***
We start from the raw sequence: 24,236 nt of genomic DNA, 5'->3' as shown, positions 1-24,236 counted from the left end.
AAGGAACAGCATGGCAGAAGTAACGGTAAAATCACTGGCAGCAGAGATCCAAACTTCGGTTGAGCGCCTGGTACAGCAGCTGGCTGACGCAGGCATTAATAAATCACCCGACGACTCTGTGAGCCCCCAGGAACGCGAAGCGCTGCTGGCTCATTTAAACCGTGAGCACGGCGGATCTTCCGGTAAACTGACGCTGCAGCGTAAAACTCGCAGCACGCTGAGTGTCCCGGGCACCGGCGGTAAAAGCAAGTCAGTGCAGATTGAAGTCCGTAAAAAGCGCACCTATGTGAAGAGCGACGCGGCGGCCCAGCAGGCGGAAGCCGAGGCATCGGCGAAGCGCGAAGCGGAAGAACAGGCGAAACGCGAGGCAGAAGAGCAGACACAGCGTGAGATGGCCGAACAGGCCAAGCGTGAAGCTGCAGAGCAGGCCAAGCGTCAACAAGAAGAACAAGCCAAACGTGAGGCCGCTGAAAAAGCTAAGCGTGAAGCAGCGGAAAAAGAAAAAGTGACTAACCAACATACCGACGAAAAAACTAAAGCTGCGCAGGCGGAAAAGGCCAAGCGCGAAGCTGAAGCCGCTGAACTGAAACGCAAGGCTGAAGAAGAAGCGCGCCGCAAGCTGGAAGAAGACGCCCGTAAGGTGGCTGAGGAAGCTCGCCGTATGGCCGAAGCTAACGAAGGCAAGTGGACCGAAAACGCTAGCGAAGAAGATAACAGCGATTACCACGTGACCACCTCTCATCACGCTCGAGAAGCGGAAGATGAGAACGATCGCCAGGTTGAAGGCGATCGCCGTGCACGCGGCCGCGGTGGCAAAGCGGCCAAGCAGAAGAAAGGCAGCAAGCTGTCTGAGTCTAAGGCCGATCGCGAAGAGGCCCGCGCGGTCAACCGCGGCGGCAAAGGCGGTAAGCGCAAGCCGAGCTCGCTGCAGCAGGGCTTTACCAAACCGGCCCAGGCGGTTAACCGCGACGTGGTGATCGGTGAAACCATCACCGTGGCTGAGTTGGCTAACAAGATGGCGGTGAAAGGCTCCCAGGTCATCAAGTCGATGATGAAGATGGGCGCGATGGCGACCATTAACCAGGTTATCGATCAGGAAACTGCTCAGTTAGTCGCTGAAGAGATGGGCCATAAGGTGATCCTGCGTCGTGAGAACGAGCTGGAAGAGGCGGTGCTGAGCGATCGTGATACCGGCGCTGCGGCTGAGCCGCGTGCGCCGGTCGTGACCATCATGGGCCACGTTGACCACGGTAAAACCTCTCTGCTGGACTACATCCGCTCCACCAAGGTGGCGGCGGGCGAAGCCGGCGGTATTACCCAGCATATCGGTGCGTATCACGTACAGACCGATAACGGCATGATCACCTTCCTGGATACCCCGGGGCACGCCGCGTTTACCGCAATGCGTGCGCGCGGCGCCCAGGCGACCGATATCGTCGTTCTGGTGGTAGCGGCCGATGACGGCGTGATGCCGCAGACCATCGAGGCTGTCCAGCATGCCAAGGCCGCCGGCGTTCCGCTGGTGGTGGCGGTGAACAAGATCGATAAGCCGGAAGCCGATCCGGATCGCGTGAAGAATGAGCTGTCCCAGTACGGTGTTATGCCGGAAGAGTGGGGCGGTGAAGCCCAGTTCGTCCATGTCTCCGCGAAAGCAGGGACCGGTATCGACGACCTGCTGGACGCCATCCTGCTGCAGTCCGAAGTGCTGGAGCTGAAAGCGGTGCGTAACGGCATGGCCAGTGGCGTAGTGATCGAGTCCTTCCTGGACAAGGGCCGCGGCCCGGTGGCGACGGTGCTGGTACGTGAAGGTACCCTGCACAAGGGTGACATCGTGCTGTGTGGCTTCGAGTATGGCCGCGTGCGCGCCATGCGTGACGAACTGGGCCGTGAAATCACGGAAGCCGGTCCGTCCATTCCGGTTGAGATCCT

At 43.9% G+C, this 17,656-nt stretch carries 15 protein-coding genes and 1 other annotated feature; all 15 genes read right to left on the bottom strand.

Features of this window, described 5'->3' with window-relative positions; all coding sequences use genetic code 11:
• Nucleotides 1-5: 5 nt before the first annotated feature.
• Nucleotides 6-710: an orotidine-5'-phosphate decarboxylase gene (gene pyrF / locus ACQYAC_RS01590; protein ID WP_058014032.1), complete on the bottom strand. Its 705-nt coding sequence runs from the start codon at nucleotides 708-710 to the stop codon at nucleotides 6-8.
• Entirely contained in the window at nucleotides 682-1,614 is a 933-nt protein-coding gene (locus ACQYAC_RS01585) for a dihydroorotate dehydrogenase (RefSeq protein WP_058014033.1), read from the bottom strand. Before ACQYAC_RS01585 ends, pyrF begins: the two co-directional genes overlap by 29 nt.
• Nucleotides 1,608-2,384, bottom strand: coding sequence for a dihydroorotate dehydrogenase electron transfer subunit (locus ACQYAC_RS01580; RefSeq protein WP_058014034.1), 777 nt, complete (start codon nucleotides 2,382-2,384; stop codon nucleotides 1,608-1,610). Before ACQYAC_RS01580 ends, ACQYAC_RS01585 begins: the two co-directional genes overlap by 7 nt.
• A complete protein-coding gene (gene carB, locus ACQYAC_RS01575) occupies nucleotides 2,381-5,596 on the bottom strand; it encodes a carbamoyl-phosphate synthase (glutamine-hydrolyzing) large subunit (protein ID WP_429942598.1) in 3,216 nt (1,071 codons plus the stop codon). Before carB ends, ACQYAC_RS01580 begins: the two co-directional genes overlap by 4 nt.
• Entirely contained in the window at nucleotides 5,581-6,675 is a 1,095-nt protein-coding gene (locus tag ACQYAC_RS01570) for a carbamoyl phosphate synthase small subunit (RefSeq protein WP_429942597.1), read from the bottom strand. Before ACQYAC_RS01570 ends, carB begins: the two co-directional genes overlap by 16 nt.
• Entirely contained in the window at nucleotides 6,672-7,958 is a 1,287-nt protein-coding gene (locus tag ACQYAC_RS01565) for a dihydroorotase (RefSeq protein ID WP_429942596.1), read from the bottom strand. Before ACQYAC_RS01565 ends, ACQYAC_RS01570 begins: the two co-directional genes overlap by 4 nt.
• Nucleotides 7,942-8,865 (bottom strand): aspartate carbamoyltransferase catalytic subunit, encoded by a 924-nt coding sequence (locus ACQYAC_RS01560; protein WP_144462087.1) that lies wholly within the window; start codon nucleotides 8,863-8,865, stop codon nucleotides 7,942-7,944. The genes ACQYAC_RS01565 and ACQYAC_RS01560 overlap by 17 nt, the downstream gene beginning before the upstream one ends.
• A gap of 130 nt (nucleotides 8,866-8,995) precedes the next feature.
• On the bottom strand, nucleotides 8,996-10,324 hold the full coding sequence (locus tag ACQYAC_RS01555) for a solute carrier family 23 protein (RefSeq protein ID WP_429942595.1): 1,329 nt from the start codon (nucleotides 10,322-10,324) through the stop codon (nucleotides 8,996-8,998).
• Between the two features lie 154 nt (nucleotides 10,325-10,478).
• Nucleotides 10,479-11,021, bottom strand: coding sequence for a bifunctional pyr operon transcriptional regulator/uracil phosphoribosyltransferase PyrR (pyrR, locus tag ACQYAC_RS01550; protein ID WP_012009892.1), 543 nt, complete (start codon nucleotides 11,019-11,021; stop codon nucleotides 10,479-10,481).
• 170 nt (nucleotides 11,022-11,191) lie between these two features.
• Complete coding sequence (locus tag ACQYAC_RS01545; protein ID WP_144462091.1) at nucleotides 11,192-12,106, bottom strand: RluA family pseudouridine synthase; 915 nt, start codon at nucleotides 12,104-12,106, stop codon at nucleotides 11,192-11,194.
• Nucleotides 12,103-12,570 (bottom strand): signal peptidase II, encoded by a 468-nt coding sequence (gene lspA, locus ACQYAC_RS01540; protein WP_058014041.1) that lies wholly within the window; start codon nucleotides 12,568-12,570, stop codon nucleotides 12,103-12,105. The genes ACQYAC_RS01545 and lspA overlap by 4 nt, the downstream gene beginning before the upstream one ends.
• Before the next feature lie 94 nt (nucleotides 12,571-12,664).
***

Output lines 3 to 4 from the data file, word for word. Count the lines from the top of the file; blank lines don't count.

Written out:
At 43.9% G+C, this 17,656-nt stretch carries 15 protein-coding genes and 1 other annotated feature; all 15 genes read right to left on the bottom strand.

Features of this window, described 5'->3' with window-relative positions; all coding sequences use genetic code 11: